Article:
Its young new owners have had a hand in revitalizing this block just south of Chicano Park, including opening the oft-bustling Por Vida coffeeshop next door. They were both there on hand when I visited midday over the weekend, chatting with customers and serving up a variety of traditional Mexican breakfast dishes as well as build-your-own omelets and lunch fare ranging from tortas to burritos.

A La Forntera torta at El Carrito, with the Mexican flag planted on the carne asada half.

The crowd was decidedly receptive. Only a few small tables fit inside the trolley dining room, so most of the couples and families present dined at two rows of tables lining the sidewalk out front. As cute as I found the cleaned up trolley interior, I managed to find an open table outside, where there was more to see. Between the foot traffic, vintage lowriders parked out front, and colorful murals in both directions, Logan Avenue has a way of feeling more engaged with city life than the multi-million dollar facades plying urban development theory in other parts of town.

El Carrito, a restaurant inside a "little car"

I dug into a plate of chilaquiles, one of several central to the menu. The signature El Carrito chilaquiles plate tops tortilla strips with poblano salsa, poblano peppers, fire roasted corn, sour cream, and cheese for $8.99. At $7.99, El Azteca adds cheese and sour cream with fresh salsa verde. To any of these you may add protein for $2.50, whether you prefer eggs, chicken, fish, shrimp, or machaca.

I chose the Chicanos chilaquiles, attracted to its use of creamy avocado salsa ($8.99). To dress up the cheese and sour cream, I added chorizo to a plate that already included sautéed potatoes and a ramakin of frijoles.

I’m a relative newbie ordering chilaquiles, but these were the best I’ve tried yet, both in terms of texture and salsa, which may have been milder than the alternatives but still gave plenty of flavor.

However, when plates arrived at the next table, I saw a preview of my next visit to El Carreta. This guy ordered the $8.99 torta, La Frontera. Named for the border, it may be the perfect sandwich for indecisive eaters in this border town. One half of the sandwich features carne asada, the other half chicken. A toothpick planted in one half waves the Mexican flag, while the toothpick flag on the other waves the stars & stripes.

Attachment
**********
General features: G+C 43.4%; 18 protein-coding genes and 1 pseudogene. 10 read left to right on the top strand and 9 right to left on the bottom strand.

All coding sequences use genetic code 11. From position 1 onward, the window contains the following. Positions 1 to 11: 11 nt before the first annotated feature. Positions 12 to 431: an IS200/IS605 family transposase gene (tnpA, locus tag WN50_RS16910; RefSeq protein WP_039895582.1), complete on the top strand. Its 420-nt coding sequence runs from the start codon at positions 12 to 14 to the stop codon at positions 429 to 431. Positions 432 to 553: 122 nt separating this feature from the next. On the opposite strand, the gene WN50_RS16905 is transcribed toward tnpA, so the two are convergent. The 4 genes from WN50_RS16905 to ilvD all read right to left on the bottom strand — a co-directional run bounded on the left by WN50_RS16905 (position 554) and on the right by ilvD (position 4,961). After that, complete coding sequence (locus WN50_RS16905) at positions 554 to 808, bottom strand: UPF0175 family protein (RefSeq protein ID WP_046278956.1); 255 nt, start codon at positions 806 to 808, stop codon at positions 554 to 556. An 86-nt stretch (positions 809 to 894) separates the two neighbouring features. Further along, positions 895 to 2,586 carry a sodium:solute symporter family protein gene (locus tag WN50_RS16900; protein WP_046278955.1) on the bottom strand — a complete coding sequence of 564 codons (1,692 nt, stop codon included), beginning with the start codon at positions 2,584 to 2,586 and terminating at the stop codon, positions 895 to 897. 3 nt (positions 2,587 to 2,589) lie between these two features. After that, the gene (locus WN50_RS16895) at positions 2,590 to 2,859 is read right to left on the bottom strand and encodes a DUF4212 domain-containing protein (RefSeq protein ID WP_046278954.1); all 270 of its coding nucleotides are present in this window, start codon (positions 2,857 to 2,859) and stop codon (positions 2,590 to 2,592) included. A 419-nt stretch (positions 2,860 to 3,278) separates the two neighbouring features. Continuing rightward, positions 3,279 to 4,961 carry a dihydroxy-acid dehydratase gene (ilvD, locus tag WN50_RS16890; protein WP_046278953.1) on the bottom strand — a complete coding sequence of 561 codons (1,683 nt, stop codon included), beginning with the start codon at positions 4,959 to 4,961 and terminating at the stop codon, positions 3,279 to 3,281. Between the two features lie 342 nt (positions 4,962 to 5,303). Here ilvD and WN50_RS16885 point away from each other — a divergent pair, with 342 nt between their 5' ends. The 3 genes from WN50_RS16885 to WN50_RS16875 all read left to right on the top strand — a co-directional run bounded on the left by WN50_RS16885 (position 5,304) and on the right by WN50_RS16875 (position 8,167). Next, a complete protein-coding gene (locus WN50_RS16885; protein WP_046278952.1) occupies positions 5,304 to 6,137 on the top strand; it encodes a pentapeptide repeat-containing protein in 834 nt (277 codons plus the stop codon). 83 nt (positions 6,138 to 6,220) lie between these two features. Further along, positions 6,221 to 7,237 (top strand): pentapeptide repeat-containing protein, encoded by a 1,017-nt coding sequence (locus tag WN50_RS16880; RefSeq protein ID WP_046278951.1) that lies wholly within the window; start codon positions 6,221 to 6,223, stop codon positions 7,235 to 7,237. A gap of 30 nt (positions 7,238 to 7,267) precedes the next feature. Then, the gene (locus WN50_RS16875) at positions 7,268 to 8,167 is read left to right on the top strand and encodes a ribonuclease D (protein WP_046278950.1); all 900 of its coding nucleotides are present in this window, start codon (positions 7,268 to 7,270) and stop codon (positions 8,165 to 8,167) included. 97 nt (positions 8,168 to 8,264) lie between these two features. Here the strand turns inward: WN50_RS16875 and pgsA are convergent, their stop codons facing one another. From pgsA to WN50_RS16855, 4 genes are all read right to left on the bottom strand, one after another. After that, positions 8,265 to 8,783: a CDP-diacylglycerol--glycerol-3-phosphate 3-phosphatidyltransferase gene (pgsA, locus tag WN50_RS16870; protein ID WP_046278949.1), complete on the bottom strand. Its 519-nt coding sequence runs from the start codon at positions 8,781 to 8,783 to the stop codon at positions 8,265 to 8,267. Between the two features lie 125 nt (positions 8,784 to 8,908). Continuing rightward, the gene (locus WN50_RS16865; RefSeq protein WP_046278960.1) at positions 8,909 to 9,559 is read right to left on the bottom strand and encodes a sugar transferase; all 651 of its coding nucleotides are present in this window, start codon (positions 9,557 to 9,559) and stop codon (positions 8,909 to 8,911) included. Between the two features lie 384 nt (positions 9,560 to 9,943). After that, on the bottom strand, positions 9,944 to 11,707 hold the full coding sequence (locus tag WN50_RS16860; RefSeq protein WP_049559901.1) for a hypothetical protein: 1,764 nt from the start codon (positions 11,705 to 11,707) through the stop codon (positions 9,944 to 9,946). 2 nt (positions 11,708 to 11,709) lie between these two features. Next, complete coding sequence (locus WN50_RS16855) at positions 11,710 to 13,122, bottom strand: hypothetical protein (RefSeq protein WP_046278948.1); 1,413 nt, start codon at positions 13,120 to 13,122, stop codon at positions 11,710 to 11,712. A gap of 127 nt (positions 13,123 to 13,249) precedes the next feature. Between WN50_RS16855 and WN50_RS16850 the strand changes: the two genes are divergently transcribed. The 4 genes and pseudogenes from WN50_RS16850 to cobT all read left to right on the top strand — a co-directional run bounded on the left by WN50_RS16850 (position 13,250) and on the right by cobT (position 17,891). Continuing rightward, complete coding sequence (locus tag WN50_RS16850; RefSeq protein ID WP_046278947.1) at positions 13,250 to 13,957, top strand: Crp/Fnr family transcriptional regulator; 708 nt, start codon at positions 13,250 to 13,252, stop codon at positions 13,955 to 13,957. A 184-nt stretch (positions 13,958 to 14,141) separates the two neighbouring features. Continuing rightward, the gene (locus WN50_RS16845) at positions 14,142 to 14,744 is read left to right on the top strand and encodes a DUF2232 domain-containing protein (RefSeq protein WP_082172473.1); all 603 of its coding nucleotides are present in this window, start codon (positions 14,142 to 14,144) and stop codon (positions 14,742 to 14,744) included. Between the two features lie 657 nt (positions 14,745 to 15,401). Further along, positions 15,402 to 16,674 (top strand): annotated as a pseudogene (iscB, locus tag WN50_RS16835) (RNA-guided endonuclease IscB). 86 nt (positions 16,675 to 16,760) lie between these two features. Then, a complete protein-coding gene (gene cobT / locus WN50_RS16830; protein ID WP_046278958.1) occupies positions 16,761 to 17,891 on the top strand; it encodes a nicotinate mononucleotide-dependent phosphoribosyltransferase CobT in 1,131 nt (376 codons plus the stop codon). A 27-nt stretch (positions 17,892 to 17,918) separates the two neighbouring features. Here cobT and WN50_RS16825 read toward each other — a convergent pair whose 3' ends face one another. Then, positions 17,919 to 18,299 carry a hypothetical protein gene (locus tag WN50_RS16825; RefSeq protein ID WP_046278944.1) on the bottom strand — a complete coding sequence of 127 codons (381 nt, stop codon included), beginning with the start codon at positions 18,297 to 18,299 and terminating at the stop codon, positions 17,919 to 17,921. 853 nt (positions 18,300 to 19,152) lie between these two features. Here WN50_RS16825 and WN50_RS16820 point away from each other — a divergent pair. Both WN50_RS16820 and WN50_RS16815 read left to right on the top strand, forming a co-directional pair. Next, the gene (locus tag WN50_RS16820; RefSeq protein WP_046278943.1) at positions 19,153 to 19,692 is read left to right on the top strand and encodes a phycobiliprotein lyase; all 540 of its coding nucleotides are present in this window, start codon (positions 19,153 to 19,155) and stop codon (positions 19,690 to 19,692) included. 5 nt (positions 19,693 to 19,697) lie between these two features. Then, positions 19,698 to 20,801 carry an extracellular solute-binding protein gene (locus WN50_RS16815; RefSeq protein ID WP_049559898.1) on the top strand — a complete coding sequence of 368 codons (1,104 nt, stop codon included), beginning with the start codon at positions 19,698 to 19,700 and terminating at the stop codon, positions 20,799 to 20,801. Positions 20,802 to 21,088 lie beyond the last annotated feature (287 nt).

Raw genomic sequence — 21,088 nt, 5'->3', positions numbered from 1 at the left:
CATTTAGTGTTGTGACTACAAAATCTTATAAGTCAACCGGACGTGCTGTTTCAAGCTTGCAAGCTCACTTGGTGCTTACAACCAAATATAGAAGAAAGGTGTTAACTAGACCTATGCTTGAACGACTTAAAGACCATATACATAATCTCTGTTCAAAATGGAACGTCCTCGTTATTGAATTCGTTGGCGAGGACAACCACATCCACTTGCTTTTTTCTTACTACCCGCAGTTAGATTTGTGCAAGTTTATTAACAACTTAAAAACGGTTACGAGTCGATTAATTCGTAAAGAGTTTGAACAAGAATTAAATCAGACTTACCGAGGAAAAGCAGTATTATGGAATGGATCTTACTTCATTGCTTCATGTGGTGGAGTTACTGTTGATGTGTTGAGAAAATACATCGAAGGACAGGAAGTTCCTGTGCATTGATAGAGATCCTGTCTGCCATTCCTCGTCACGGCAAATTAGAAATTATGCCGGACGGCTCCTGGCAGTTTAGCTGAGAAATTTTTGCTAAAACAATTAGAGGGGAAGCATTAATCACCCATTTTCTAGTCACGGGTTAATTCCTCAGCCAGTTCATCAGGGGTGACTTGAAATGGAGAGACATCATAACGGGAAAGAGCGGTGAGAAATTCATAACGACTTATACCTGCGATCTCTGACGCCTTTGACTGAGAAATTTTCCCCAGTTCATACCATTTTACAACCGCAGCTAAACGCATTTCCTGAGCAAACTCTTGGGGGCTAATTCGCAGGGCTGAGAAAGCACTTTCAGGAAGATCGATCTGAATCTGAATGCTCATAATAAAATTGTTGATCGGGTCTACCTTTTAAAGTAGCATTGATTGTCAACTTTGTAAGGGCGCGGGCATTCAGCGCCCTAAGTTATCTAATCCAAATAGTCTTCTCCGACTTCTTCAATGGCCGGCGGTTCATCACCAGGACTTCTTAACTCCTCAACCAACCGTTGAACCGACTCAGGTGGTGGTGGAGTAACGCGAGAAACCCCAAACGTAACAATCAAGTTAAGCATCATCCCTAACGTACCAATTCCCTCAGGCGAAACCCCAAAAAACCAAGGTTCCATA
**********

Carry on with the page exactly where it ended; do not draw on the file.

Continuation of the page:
“Which half gets the American flag?” I asked an owner.

"Which side do you hope?” came the cryptic response.

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4S Ranch Allied Gardens Alpine Baja Balboa Park Bankers Hill Barrio Logan Bay Ho Bay Park Black Mountain Ranch Blossom Valley Bonita Bonsall Borrego Springs Boulevard Campo Cardiff-by-the-Sea Carlsbad Carmel Mountain Carmel Valley Chollas View Chula Vista City College City Heights Clairemont College Area Coronado CSU San Marcos Cuyamaca College Del Cerro Del Mar Descanso Downtown San Diego Eastlake East Village El Cajon Emerald Hills Encanto Encinitas Escondido Fallbrook Fletcher Hills Golden Hill Grant Hill Grantville Grossmont College Guatay Harbor Island Hillcrest Imperial Beach Imperial Valley Jacumba Jamacha-Lomita Jamul Julian Kearny Mesa Kensington La Jolla Lakeside La Mesa Lemon Grove Leucadia Liberty Station Lincoln Acres Lincoln Park Linda Vista Little Italy Logan Heights Mesa College Midway District MiraCosta College Miramar Miramar College Mira Mesa Mission Beach Mission Hills Mission Valley Mountain View Mount Hope Mount Laguna National City Nestor Normal Heights North Park Oak Park Ocean Beach Oceanside Old Town Otay Mesa Pacific Beach Pala Palomar College Palomar Mountain Paradise Hills Pauma Valley Pine Valley Point Loma Point Loma Nazarene Potrero Poway Rainbow Ramona Rancho Bernardo Rancho Penasquitos Rancho San Diego Rancho Santa Fe Rolando San Carlos San Marcos San Onofre Santa Ysabel Santee San Ysidro Scripps Ranch SDSU Serra Mesa Shelltown Shelter Island Sherman Heights Skyline Solana Beach Sorrento Valley Southcrest South Park Southwestern College Spring Valley Stockton Talmadge Temecula Tierrasanta Tijuana UCSD University City University Heights USD Valencia Park Valley Center Vista Warner Springs